[Numpy-discussion] RE: default axis for numarray

Paul F Dubois paul at pfdubois.com
Tue Jun 11 08:29:01 CDT 2002


Konrad's arguments are also very good. I guess there was a good reason
we did all that arguing before -- another issue where there is a
Perl-like "more than one way to do it" quandry. 

I think in my own coding reduction on the first dimension is the most
frequent.

> -----Original Message-----
> From: numpy-discussion-admin at lists.sourceforge.net 
> [mailto:numpy-discussion-admin at lists.sourceforge.net] On 
> Behalf Of Konrad Hinsen
> Sent: Tuesday, June 11, 2002 6:12 AM
> To: eric jones
> Cc: 'Perry Greenfield'; numpy-discussion at lists.sourceforge.net
> Subject: Re: [Numpy-discussion] RE: default axis for numarray
> 
> 
> "eric jones" <eric at enthought.com> writes:
> 
> > The issue here is both consistency across a library and speed.
> 
> Consistency, fine. But not just within one package, also 
> between that package and the language it is implemented in.
> 
> Speed, no. If I need a sum along the first axis, I won't 
> replace it by a sum across the last axis just because that is faster.
> 
> > >From the numpy.pdf, Numeric looks to have about 16 functions using
> > axis=0 (or index=0 which should really be axis=0) and, 
> counting FFT, 
> > about 10 functions using axis=-1.  To this day, I can't 
> remember which
> 
> If you weight by frequency of usage, the first group gains a 
> lot in importance. I just scanned through some of my code; 
> almost all of the calls to Numeric routines are to functions 
> whose default axis is zero.
> 
> > code.  Unfortunately, many of the Numeric functions that 
> should still 
> > don't take axis as a keyword, so you and up just inserting -1 in the
> 
> That is certainly something that should be fixed, and I 
> suppose no one objects to that.
> 
> 
> My vote is for keeping axis defaults as they are, both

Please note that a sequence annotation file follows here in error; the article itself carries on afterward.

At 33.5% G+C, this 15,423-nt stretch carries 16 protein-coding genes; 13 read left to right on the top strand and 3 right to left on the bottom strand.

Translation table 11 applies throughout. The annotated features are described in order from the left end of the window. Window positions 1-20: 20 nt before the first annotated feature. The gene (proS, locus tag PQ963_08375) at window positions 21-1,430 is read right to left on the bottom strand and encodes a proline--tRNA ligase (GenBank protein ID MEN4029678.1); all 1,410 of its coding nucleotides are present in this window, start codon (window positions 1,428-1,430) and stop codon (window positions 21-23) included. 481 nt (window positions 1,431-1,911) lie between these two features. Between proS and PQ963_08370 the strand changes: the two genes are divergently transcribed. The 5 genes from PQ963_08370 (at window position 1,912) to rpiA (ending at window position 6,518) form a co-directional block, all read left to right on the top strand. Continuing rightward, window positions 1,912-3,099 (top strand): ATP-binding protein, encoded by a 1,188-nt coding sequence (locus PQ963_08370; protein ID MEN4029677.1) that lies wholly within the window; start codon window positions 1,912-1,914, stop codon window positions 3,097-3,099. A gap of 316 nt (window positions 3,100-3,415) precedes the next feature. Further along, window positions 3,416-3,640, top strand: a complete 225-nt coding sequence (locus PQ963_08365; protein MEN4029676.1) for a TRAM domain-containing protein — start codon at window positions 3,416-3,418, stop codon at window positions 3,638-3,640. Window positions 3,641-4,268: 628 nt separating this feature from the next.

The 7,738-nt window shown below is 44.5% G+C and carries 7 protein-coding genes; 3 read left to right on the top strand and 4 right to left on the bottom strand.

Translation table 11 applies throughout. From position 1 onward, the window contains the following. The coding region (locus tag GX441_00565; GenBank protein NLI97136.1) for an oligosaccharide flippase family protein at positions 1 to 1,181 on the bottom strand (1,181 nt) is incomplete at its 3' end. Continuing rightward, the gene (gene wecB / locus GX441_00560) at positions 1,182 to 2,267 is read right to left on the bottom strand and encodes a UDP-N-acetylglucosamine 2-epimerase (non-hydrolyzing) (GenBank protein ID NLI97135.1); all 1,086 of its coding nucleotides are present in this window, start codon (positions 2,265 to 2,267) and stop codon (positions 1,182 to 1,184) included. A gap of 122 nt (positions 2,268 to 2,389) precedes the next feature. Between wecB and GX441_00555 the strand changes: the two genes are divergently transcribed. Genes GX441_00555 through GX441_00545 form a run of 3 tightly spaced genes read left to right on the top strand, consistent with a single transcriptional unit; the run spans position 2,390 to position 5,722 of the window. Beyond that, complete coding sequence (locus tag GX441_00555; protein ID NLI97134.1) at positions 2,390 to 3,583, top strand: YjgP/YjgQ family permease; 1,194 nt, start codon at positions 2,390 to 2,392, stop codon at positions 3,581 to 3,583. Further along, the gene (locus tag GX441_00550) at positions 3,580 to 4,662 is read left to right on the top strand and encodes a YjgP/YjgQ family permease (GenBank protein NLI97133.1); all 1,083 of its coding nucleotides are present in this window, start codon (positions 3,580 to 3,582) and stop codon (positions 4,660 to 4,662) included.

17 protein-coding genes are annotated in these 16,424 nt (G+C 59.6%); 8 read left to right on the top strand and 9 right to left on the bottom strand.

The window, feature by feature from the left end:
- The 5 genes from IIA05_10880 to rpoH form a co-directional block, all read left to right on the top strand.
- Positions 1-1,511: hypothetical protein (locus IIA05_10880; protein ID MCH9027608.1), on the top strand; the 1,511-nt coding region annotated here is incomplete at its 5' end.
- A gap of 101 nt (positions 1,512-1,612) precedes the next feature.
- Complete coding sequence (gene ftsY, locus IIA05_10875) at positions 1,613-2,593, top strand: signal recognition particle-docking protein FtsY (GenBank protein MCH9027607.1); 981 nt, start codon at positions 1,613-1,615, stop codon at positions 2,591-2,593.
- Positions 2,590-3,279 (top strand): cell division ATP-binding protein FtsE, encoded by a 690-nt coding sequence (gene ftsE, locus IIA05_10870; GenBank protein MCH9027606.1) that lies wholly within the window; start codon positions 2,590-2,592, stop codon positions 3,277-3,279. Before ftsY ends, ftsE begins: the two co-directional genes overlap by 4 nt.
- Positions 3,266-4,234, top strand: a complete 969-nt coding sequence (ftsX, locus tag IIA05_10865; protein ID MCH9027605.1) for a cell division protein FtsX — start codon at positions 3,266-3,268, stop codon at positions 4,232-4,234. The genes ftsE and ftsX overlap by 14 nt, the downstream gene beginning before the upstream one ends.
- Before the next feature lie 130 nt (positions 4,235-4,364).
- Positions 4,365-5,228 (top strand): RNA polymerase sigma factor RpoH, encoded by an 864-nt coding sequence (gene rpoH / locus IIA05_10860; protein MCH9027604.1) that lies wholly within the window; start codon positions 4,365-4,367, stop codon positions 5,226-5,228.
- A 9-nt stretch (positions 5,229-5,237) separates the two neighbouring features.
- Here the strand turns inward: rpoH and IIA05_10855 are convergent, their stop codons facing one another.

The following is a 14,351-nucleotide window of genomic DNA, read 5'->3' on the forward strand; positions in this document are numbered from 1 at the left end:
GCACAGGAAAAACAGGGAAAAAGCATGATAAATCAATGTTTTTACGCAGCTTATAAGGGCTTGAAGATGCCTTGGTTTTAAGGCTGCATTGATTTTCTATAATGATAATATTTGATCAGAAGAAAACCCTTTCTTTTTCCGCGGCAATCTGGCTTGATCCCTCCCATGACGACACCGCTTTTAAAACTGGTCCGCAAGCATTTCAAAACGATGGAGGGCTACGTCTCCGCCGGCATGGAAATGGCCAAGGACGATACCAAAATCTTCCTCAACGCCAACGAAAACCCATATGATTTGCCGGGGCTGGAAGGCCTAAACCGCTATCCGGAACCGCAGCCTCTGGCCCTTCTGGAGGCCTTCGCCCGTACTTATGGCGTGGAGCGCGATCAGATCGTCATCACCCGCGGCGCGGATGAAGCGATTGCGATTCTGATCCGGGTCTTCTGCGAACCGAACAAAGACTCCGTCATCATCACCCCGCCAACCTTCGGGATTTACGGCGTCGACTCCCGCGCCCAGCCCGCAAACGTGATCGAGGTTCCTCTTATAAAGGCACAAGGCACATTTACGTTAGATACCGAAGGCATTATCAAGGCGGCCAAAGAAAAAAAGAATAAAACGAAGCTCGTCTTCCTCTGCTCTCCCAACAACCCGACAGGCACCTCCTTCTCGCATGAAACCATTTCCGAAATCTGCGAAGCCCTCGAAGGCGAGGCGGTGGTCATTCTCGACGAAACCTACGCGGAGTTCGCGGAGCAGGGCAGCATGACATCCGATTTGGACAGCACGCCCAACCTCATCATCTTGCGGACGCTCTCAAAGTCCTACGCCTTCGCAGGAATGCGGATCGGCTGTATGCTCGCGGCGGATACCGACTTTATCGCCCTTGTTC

> because the choices are reasonable (there was a long 
> discussion about them in the early days of NumPy, and the 
> defaults were chosen based on other array languages that had 
> already been in use for years) and because any change would 
> cause most existing NumPy code to break in many places, often 
> giving wrong results instead of an error message.
> 
> If a uniformization of the default is desired, I vote for 
> axis=0, for two reasons:
> 1) Consistency with Python usage.
> 2) Minimization of code breakage.
> 
> 
> > We should also strive to make it as easy as possible to 
> write generic 
> > functions that work for all array types (Int, Float,Float32,Complex,
> > etc.) -- yet another debate to come.
> 
> What needs to be improved in that area?
> 
> > Changes are going to create some backward incompatibilities 
> and that 
> > is definitely a bummer.  But some changes are also necessary before 
> > the community gets big.  I know the community is already reasonable 
> > size,
> 
> I'd like to see evidence that changing the current NumPy 
> behaviour would increase the size of the community. It would 
> first of all split the current community, because many users 
> (like myself) do not have enough time to spare to go through 
> their code line by line in order to check for 
> incompatibilities. That many others would switch to Python if 
> only some changes were made is merely an hypothesis.
> 
> > > Some feel that is contrary to expectations that the least rapidly 
> > > varying dimension should be operated on by default. There 
> are good 
> > > arguments for both sides. For example, Konrad Hinsen has
> 
> Actually the argument is not for the least rapidly varying 
> dimension, but for the first dimension. The internal data 
> layout is not significant for most Python array operations. 
> We might for example offer a choice of C style and Fortran 
> style data layout, enabling users to choose according to 
> speed, compatibility, or just personal preference.
> 
> Konrad.
> -- 
> --------------------------------------------------------------
> -----------------
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> hinsen at cnrs-orleans.fr
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